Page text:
The exhibition Jump into the Future – Art from the 90's and 2000's. The Borgmann Donation shows an extensive number of contemporary art works from the German collector Thomas Borgmann. Among the featured artists are Cosima von Bonin, Matt Mullican, Lucy McKenzie, Jutta Koether, Paulina Olowska, Wolfgang Tillmans, Christopher Williams, Cerith Wyn Evans and Heimo Zobernig. The exhibition will open during Amsterdam Art Weekend.

Jump into the Future - Art from the 90's and 2000's. The Borgmann Donation is a major exhibition that occupies no less than 2.540 m2 - all thirty of the first-floor galleries that surround the museum’s grand staircase. The group of works that will join the collection of the Stedelijk is made up of a donation, a purchase and long-term loan. The gift is the second largest in the history of the Stedelijk. The majority of The Borgmann Donation is included in Jump into the Future.

Jump into the Future – Art from the 90’s and 2000’s. The Borgmann Donation reflects the diversity of contemporary art produced during this pivotal decade. The ’90s were typified by various points of turbulence: the fall of the Berlin Wall, the Yugoslav Wars, conflicts in the Middle East and the September 11 attacks in the United States. It was also the epoch of the global digital revolution, the impact of which was unimaginable at the time. New economies began to blossom and a global art world emerged. A newfound sensitivity to gender diversity and queer identity politics shaped social debate.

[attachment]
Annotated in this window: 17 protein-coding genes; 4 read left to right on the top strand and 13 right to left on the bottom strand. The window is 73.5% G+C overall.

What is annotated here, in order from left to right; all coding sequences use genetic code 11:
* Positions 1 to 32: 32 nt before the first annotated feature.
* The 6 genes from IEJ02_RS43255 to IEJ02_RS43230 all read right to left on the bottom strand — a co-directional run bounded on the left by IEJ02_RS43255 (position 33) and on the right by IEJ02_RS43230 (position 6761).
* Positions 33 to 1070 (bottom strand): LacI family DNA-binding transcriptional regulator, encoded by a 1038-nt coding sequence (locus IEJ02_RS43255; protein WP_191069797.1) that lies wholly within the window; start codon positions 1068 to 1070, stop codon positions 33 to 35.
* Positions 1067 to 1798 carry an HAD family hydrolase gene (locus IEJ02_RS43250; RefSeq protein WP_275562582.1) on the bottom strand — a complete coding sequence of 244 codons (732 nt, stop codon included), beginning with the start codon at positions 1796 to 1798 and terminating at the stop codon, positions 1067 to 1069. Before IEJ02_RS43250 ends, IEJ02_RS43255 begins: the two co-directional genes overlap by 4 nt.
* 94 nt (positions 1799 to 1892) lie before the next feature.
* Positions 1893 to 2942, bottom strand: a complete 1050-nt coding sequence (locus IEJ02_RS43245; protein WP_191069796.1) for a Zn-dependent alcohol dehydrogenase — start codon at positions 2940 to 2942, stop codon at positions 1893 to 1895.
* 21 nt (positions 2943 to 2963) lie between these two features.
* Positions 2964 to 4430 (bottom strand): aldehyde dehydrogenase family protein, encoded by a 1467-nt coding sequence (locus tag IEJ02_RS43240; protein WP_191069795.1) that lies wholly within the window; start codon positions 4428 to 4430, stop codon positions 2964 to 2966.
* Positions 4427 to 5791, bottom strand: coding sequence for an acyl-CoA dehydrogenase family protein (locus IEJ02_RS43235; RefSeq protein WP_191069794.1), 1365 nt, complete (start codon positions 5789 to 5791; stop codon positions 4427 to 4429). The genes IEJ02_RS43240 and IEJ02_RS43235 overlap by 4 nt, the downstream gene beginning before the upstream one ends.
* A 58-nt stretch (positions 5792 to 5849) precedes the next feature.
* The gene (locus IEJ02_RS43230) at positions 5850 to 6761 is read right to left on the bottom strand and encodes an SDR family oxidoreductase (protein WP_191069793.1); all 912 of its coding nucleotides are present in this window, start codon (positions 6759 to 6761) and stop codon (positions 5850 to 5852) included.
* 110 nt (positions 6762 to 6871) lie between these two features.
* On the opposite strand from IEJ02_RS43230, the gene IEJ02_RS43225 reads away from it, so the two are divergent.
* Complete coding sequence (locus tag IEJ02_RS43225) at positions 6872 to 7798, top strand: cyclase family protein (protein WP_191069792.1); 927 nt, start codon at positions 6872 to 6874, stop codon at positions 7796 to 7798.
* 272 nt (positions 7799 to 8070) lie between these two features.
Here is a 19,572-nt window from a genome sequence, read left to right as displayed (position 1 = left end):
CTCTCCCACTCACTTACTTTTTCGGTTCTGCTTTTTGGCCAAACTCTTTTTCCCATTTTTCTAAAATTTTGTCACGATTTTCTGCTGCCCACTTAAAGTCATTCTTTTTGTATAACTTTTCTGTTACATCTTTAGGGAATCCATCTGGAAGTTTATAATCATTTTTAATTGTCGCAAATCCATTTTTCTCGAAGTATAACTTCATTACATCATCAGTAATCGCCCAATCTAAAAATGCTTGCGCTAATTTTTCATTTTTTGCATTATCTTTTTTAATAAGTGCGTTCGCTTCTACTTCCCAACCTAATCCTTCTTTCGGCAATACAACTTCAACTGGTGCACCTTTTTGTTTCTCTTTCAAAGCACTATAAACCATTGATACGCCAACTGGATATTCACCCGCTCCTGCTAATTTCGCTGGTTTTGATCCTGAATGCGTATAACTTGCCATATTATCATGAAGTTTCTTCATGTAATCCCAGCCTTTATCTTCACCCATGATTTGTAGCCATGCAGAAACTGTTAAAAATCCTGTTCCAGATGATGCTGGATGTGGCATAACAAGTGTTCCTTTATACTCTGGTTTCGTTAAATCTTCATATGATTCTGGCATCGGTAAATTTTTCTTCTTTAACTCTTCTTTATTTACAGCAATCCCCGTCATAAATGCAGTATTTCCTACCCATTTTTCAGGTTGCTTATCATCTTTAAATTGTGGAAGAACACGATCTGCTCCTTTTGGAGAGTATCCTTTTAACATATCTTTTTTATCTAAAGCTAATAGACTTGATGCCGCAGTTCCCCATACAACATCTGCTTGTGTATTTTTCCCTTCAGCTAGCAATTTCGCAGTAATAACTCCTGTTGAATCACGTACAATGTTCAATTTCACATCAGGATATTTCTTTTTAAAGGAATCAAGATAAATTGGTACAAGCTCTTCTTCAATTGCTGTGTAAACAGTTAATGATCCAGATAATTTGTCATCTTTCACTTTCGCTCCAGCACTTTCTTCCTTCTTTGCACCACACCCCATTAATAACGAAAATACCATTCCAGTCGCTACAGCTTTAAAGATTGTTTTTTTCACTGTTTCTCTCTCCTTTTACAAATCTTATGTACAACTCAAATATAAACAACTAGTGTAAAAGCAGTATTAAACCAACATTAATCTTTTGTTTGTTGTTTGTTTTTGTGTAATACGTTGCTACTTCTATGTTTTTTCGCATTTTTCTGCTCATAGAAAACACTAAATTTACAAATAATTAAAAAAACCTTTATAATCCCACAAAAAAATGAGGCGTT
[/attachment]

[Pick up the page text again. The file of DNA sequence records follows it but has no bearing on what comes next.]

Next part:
According to Martijn van Nieuwenhuyzen, curator of contemporary art at the Stedelijk Museum and curator of this exhibition, “It was a time of blurring boundaries, also in the arts. Artists became more mobile, and studio practice changed. Artists created projects in situ, residences provided opportunities to travel the world, and traditional categories disappeared. The distinction between painters, sculptors and video artists dissolved; artists switched between different art forms, or used them in combination. The term ‘installation’ came to the fore, as the focus shifted from the individual art object to the spatial presentation of (groups) of works.”

The exhibition is designed to present the work of certain artists in a separate space, so visitors can experience them fully. Moreover, by featuring various other artists in several galleries, the presentation also highlights common threads and contrasts. One of the most prominent works is Matt Mullican’s Subject Driven, a mixed-media installation which is presented in full, in a series of five galleries on the west side of the first floor. Viewers will also encounter the enigmatic installation Kapitulation (2004) by the German artist Cosima von Bonin, installed in the IMC gallery at the head of the historical staircase. Particular attention has been lavished on the work of American performer and film artist Jack Goldstein, whose entire oeuvre of 16 mm films is on view. Another showstopper is the powerful wall painting, If It Moves Kiss It II (2002), by the Scottish artist Lucy McKenzie. One gallery space is devoted exclusively to Wolfgang Tillmans’s self-portraits.